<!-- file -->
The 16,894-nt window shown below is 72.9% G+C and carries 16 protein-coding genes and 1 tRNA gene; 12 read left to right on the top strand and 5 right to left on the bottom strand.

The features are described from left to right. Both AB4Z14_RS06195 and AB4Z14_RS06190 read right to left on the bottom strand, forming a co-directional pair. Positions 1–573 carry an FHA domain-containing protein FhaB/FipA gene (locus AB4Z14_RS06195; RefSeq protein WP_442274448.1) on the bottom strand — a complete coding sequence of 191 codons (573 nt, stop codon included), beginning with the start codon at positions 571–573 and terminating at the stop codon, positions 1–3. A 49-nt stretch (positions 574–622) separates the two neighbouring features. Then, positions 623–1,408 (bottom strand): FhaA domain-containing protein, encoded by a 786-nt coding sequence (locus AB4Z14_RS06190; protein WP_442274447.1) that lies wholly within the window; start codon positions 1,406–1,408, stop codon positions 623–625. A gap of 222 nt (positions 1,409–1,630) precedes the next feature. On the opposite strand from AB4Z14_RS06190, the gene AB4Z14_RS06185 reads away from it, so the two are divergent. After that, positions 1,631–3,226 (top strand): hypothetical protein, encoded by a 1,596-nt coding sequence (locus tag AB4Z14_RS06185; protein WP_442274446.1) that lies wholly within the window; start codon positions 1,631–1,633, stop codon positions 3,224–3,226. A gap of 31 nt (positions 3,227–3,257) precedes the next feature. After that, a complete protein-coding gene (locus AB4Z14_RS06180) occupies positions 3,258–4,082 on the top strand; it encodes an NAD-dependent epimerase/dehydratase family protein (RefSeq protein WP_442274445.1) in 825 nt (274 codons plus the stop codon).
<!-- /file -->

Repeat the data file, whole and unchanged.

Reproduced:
The 16,894-nt window shown below is 72.9% G+C and carries 16 protein-coding genes and 1 tRNA gene; 12 read left to right on the top strand and 5 right to left on the bottom strand.

The features are described from left to right. Both AB4Z14_RS06195 and AB4Z14_RS06190 read right to left on the bottom strand, forming a co-directional pair. Positions 1–573 carry an FHA domain-containing protein FhaB/FipA gene (locus AB4Z14_RS06195; RefSeq protein WP_442274448.1) on the bottom strand — a complete coding sequence of 191 codons (573 nt, stop codon included), beginning with the start codon at positions 571–573 and terminating at the stop codon, positions 1–3. A 49-nt stretch (positions 574–622) separates the two neighbouring features. Then, positions 623–1,408 (bottom strand): FhaA domain-containing protein, encoded by a 786-nt coding sequence (locus AB4Z14_RS06190; protein WP_442274447.1) that lies wholly within the window; start codon positions 1,406–1,408, stop codon positions 623–625. A gap of 222 nt (positions 1,409–1,630) precedes the next feature. On the opposite strand from AB4Z14_RS06190, the gene AB4Z14_RS06185 reads away from it, so the two are divergent. After that, positions 1,631–3,226 (top strand): hypothetical protein, encoded by a 1,596-nt coding sequence (locus tag AB4Z14_RS06185; protein WP_442274446.1) that lies wholly within the window; start codon positions 1,631–1,633, stop codon positions 3,224–3,226. A gap of 31 nt (positions 3,227–3,257) precedes the next feature. After that, a complete protein-coding gene (locus AB4Z14_RS06180) occupies positions 3,258–4,082 on the top strand; it encodes an NAD-dependent epimerase/dehydratase family protein (RefSeq protein WP_442274445.1) in 825 nt (274 codons plus the stop codon).